Schools don’t usually teach financial literary. That’s why many people enter the workforce with barely any idea how to make money. All you know is that you need to save. But after years of saving your allowances, loose change, and wages, how come you’re still struggling to live comfortably?
Several factors can affect your financial status. Maybe you’re a breadwinner, or you live independently with a lot of bills to pay. Regardless, only financial literacy can solve all your money problems.
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Whether you’re rich or poor, a rank-and-file employee or a CEO, being financially literate can save you from bad debt, investment scams, and other financial pitfalls. Thankfully, you don’t have to go back to school to understand finance and investments better. Below are four easy steps to becoming financially literate:
1. Learn Different Ways of Saving Money
Aside from using a piggy bank or any other way of keeping your cash, explore other means to save money. One of the more advanced ways people save money is by opening a bank account. There are different bank accounts, such as a savings account, checking account, time deposit account, etc. For starters, a savings account is the best.
The main advantage of a savings account is that it can come with an ATM card or a debit card. Today, most accounts come with both. With an ATM and a debit bank account, you can make purchases without paying cash. You just present your card at the register, enter your PIN, and the store will automatically deduct money from your account.
This helps you save money because the less tempted you become to spend when you don’t see physical cash in your wallet. ATM and debit cards have a daily withdrawal or spending limit. What’s more, they earn interest, although it’s just a tiny amount. But the more significant the amount you deposit, the higher the interest it makes.
Reducing your expenses is another way to save money. And you don’t necessarily need to sacrifice some needs or wants to do it. For example, if you want to shop, look for special promos like discounts. If you drive a car, fill your tank in advance if you’re anticipating a price increase in fuel. These small acts can result in big savings.
2. Follow Financial Blogs or Vloggers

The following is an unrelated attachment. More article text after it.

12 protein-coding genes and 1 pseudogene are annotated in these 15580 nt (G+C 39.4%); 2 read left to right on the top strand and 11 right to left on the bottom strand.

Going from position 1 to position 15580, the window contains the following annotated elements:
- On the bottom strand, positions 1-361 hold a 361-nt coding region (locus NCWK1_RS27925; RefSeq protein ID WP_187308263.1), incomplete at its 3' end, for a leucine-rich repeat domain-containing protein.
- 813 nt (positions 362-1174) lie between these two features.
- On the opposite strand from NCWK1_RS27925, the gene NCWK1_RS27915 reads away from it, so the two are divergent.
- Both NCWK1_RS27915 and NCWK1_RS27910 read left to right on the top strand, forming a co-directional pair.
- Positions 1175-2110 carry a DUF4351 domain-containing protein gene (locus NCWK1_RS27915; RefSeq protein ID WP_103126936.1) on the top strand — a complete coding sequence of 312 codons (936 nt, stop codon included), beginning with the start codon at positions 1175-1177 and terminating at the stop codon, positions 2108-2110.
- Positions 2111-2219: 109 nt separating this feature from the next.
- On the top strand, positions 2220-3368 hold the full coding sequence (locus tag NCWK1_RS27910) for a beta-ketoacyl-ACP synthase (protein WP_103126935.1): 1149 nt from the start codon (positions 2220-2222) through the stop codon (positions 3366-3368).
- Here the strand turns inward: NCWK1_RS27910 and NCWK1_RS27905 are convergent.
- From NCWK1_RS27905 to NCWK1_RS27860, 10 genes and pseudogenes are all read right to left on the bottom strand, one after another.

Since you spend most of your time on the internet nowadays, use the web to educate yourself about finance and investments. The fact that you’re reading this blog means you’re already doing it. Afterward, check out some well-known financial advice sites, such as the following:
- Wise Bread
- Banking Sense
Moneymax PH is also worth checking out, especially for Filipino audiences. Then get to know some Filipino financial bloggers too, such as Chinkee Tan, Izza Glino, Rose Fres Frausto, Ameena Rey-Franc, to name a few.
3. Read Books About Finance and Investments
When was the last time you even held a book? Even if the internet provides all the information nowadays, you still need books in your life. There are numerous titles about finance and investments for beginners. Consider getting the following books:
- “I Will Teach You to be Rich” by Ramit Sethi
- “You’re So Money: Live Rich, Even When You’re Not” by Farnoosh Torabi
- “Generation Debt: Take Control of Your Money” by Carmen Wong Ulrich
Once you get the hang of budgeting, start reading investment books. These titles are great for beginners:
- “The Little Book of Common Sense Investing” by John C. Bogle
- “A Beginner’s Guide to the Stock Market” by Matthew R. Kratter
- “Broke Millennial” by Erin Lowry
4. Don’t Turn Away From Long-term Securities
Many people immediately turn away when insurance enters the discussion. As much as insurance agents can sound brash and overbearing, they make sense. Insurance policies and other long-term investments benefit you in situations where you’d need cash fast. It also ensures that you can provide for your family if you unexpectedly pass away. Even if you don’t want to think of that, it’s better to prepare for it than leave everything to fate.
Other long-term securities you should learn about are mutual funds, unit investment trust funds, stocks, and real estate. A savings account is a form of investment too, but a low-risk one, so it yields low returns. Moderate- to high-risk investments, such as long-term securities, yield higher returns after several years. They’d benefit you when you retire or if you want to retire early.
Financial literacy isn’t only for the rich. People from all walks of life deserve to learn it. Taking these steps will help you debunk any misconceptions you might have heard about finance and investments.